Clinical evaluation of tigecycline in the treatment of nosocomial infections in a hospital in Taiwan

Man Tzu Marcie Wu, Hsiang Yin Chen, Tsong Yih Ou, Li Na Kuo, Kuei Ju Cheng, Wen Sen Lee

Research output: Contribution to journalArticle

3 Citations (Scopus)

Abstract

Objective: Clinical information on tigecycline use in serious nosocomial infections is limited, and the efficacy is uncertain. The aim of this retrospective study was to assess the utilization pattern and the effectiveness of tigecycline in a tertiary medical center in Taiwan. Methods: A retrospective study of the clinical and microbiological outcome of all patients treated with tigecycline for at least 72 hours over a 2-year period was conducted in a 730-bed teaching hospital. Results: Data from 133 patients with 149 cases of nosocomial infection were analyzed in this assessment. The mean APACHE II score at the initiation of tigecycline therapy was 22.5 ± 8.8, and the mean duration of treatment was 11.4 ± 5.6 days. Pneumonia was the most frequently diagnosed clinical indication for tigecycline use (113 cases, 76%). An overall positive clinical outcome was observed in 75 cases (50%). Multidrug-resistant Acinetobacter baumannii (MDRAB) is the most common organism for tigecycline therapy (n = 59), with a positive clinical outcome of 38% in tigecycline monotherapy, 66% in dualtherapy, and 17% in triple-therapy (p = 0.031). The most commonly used combining agents with tigecycline to treat MDRAB infections were intravenous colistin, inhaled colistin, and cepoferazone/sulbactam, with positive clinical outcome rates of 53%, 100%, and 80%, respectively. Admission to intensive care unit was identified as a predictive factor for negative clinical outcome. Conclusion: Our pneumonia-dominated study population demonstrated a lower clinical improvement rate of tigecycline compared to previous published data. Tigecycline monotherapy is not recommended for MDRAB infection, but colistin or cephoperazone/sulbactam combined with tigecycline seemed to yield a good clinical outcome for MDRAB infection.

Original languageEnglish
Pages (from-to)1030-1036
Number of pages7
JournalInternational Journal of Clinical Pharmacology and Therapeutics
Volume52
Issue number12
DOIs
Publication statusPublished - Dec 1 2014

Fingerprint

Cross Infection
Taiwan
Acinetobacter baumannii
Acinetobacter Infections
Colistin
Therapeutics
Sulbactam
Pneumonia
tigecycline
Retrospective Studies
APACHE
Teaching Hospitals
Intensive Care Units

Keywords

  • Medication use evaluation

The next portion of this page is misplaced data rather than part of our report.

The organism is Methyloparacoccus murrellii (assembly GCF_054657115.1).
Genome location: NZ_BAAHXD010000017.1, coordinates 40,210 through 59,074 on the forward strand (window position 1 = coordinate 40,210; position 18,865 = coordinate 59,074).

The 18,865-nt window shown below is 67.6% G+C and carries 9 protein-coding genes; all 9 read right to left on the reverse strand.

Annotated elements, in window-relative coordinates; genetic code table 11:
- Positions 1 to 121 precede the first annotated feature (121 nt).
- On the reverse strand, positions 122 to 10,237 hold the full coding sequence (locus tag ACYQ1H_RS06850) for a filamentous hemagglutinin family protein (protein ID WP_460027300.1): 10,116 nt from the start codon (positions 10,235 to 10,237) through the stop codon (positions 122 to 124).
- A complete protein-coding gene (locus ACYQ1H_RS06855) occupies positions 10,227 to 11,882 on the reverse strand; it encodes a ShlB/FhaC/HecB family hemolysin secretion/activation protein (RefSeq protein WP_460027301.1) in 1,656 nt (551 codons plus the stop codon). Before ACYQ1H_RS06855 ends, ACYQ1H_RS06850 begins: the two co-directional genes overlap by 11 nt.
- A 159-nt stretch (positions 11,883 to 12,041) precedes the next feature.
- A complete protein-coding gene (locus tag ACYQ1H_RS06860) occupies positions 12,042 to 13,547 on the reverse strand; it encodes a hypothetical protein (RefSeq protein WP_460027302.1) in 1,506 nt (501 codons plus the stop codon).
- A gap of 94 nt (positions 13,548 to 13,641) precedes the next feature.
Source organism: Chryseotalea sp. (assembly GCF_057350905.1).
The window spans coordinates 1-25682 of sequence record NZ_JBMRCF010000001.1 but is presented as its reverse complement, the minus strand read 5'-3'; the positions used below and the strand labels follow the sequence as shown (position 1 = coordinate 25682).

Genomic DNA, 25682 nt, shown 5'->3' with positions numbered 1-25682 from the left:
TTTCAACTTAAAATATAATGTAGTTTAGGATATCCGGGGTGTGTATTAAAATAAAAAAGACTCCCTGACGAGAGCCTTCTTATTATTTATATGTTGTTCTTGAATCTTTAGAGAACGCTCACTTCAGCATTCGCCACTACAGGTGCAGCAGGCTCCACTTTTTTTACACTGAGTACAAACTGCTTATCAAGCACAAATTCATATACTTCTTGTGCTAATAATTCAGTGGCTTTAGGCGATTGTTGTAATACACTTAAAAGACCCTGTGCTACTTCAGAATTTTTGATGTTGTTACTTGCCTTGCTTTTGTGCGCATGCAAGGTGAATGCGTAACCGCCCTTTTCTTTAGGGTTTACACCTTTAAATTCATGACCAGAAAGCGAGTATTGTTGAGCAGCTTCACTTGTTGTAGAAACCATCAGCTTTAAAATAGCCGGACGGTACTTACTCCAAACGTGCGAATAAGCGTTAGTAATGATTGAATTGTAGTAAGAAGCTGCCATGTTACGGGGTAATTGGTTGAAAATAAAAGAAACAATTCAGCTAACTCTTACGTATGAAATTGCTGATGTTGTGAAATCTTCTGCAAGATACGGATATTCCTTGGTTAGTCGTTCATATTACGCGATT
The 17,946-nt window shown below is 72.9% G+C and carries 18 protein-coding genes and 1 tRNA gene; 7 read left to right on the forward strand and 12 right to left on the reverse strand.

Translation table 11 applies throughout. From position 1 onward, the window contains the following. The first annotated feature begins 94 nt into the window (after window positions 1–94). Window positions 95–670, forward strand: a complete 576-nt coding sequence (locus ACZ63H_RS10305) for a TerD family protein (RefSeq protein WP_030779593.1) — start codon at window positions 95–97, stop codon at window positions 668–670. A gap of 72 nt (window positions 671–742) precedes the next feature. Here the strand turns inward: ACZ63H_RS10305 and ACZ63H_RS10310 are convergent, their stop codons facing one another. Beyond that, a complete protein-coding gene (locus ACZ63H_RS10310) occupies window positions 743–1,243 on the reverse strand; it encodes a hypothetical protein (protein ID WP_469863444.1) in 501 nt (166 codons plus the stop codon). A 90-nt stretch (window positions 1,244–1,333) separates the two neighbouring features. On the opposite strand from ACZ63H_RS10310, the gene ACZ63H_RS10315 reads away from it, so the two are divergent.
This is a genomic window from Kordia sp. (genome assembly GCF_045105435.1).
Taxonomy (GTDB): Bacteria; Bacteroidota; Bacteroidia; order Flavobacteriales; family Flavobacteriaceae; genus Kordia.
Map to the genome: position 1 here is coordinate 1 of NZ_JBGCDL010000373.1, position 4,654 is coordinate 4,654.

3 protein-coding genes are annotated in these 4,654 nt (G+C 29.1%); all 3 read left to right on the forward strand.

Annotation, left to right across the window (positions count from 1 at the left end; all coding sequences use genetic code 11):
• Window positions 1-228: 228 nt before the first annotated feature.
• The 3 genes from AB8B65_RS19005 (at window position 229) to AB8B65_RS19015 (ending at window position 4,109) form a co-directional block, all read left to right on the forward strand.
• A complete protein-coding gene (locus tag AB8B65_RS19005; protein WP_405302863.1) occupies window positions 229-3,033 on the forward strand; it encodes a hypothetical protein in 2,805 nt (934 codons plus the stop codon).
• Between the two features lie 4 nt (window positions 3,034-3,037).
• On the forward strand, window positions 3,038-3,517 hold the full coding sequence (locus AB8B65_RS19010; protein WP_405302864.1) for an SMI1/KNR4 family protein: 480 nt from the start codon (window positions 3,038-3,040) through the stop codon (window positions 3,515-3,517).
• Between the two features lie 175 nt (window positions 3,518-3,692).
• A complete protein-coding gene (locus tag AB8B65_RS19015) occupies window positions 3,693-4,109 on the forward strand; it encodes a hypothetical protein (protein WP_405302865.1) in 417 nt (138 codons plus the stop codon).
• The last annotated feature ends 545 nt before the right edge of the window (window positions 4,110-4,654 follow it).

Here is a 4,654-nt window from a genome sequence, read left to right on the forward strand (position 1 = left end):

• Nosocomial infections
  • Tigecycline

ASJC Scopus subject areas

  • Pharmacology
  • Pharmacology (medical)

Cite this

Clinical evaluation of tigecycline in the treatment of nosocomial infections in a hospital in Taiwan. / Wu, Man Tzu Marcie; Chen, Hsiang Yin; Ou, Tsong Yih; Kuo, Li Na; Cheng, Kuei Ju; Lee, Wen Sen.

In: International Journal of Clinical Pharmacology and Therapeutics, Vol. 52, No. 12, 01.12.2014, p. 1030-1036.

Research output: Contribution to journalArticle

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abstract = "Objective: Clinical information on tigecycline use in serious nosocomial infections is limited, and the efficacy is uncertain. The aim of this retrospective study was to assess the utilization pattern and the effectiveness of tigecycline in a tertiary medical center in Taiwan. Methods: A retrospective study of the clinical and microbiological outcome of all patients treated with tigecycline for at least 72 hours over a 2-year period was conducted in a 730-bed teaching hospital. Results: Data from 133 patients with 149 cases of nosocomial infection were analyzed in this assessment. The mean APACHE II score at the initiation of tigecycline therapy was 22.5 ± 8.8, and the mean duration of treatment was 11.4 ± 5.6 days. Pneumonia was the most frequently diagnosed clinical indication for tigecycline use (113 cases, 76{\%}). An overall positive clinical outcome was observed in 75 cases (50{\%}). Multidrug-resistant Acinetobacter baumannii (MDRAB) is the most common organism for tigecycline therapy (n = 59), with a positive clinical outcome of 38{\%} in tigecycline monotherapy, 66{\%} in dualtherapy, and 17{\%} in triple-therapy (p = 0.031). The most commonly used combining agents with tigecycline to treat MDRAB infections were intravenous colistin, inhaled colistin, and cepoferazone/sulbactam, with positive clinical outcome rates of 53{\%}, 100{\%}, and 80{\%}, respectively. Admission to intensive care unit was identified as a predictive factor for negative clinical outcome. Conclusion: Our pneumonia-dominated study population demonstrated a lower clinical improvement rate of tigecycline compared to previous published data. Tigecycline monotherapy is not recommended for MDRAB infection, but colistin or cephoperazone/sulbactam combined with tigecycline seemed to yield a good clinical outcome for MDRAB infection.",
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AU - Kuo, Li Na

AU - Cheng, Kuei Ju

AU - Lee, Wen Sen

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